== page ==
Source: LSE The impact Blog
Article abstracts typically say little about what the researcher has discovered or what the key findings are, what they are arguing as a ‘bottom line’, or what key ‘take-away points’ they want readers to remember. Here we present a simple ‘how-to’ guide to writing good abstracts.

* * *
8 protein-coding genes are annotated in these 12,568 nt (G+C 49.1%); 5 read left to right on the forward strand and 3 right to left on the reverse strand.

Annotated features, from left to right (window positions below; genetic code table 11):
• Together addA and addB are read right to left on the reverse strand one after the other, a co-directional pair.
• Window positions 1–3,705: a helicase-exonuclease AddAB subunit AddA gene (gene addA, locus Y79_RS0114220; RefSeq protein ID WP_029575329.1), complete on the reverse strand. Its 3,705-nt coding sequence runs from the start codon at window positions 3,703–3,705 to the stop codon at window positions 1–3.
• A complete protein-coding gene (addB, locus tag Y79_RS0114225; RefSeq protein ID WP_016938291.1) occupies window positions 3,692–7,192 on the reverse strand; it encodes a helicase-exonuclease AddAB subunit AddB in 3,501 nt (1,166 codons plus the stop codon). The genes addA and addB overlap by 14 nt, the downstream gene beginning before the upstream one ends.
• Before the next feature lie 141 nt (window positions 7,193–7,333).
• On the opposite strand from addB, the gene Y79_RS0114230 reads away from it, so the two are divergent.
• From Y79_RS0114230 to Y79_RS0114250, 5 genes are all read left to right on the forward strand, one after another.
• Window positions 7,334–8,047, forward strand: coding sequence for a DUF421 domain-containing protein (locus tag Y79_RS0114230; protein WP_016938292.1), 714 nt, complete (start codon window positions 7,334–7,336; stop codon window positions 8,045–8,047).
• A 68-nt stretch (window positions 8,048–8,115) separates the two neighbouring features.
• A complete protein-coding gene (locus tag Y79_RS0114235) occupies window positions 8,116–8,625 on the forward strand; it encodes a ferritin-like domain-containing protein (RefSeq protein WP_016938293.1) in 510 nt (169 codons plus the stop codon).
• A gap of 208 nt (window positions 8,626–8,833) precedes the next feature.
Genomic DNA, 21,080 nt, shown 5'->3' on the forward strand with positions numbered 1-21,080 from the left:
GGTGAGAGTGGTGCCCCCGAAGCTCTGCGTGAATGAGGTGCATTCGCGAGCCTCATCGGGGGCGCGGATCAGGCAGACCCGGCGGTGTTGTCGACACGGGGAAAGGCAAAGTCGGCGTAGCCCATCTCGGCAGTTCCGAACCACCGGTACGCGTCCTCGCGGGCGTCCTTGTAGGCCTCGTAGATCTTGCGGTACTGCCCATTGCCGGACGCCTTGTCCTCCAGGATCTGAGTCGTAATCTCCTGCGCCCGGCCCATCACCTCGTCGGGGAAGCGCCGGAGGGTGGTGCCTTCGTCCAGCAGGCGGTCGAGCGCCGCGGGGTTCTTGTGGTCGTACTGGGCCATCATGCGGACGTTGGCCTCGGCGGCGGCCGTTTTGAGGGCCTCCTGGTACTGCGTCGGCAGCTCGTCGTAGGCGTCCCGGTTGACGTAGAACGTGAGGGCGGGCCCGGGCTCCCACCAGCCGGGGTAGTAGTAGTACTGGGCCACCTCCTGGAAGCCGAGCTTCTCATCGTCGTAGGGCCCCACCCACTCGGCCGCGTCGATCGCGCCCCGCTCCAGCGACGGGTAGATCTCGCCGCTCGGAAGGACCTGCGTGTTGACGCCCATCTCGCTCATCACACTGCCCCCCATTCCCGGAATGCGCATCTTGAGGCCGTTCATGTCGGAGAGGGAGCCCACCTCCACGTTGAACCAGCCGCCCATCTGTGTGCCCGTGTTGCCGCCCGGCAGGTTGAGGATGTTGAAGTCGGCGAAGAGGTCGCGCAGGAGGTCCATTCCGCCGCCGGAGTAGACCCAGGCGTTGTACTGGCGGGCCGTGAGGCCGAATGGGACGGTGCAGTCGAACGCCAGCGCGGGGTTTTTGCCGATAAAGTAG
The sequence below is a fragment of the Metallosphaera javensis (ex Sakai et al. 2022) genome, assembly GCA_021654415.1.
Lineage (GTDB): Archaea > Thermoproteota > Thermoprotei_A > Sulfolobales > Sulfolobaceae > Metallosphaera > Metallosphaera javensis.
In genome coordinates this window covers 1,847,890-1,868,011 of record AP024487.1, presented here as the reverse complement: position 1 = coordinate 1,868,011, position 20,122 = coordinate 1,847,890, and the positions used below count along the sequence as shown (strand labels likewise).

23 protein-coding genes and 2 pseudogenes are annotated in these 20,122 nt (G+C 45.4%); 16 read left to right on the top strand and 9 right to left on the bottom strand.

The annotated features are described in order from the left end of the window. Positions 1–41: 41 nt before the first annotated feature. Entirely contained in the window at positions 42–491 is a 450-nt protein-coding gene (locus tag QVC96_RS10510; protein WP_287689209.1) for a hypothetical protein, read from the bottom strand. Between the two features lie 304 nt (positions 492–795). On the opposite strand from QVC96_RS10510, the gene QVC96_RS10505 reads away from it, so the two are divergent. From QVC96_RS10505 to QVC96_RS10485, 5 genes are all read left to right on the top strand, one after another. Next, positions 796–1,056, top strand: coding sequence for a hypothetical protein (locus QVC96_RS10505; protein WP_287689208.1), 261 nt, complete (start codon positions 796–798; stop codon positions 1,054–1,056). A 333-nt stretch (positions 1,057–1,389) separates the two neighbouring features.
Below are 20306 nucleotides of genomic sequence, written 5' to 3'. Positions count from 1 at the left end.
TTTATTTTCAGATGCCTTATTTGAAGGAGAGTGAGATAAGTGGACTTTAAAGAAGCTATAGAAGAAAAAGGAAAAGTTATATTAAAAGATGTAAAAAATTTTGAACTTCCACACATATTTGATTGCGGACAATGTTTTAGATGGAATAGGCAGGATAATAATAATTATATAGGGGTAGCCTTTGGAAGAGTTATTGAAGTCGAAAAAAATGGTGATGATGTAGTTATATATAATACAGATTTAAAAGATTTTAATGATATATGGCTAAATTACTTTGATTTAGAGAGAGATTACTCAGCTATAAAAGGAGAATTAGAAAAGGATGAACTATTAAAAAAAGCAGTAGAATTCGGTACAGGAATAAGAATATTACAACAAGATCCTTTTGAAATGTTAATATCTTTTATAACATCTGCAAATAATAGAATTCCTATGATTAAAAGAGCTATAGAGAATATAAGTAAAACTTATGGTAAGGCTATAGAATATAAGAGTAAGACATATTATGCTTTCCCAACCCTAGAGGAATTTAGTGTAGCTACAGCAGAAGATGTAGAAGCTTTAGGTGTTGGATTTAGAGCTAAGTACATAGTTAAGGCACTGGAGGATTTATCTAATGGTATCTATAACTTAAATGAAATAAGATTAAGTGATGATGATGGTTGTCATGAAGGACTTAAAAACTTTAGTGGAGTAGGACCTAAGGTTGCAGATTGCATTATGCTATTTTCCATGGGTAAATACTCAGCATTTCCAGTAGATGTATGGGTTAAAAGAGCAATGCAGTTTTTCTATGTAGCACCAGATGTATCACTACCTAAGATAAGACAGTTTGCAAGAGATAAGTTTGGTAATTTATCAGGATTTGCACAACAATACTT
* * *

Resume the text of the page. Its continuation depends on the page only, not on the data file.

Abstracts tend to be rather casually written, perhaps at the beginning of writing when authors don’t yet really know what they want to say, or perhaps as a rushed afterthought just before submission to a journal or a conference. Once an abstract exists, authors are also often reluctant to reappraise them, or to ask critically whether they give the best obtainable picture of the work done and the findings achieved. To counteract these problems the checklist below offers a structured set of suggestions for what an abstract should include, and what should be kept to a small presence.Read more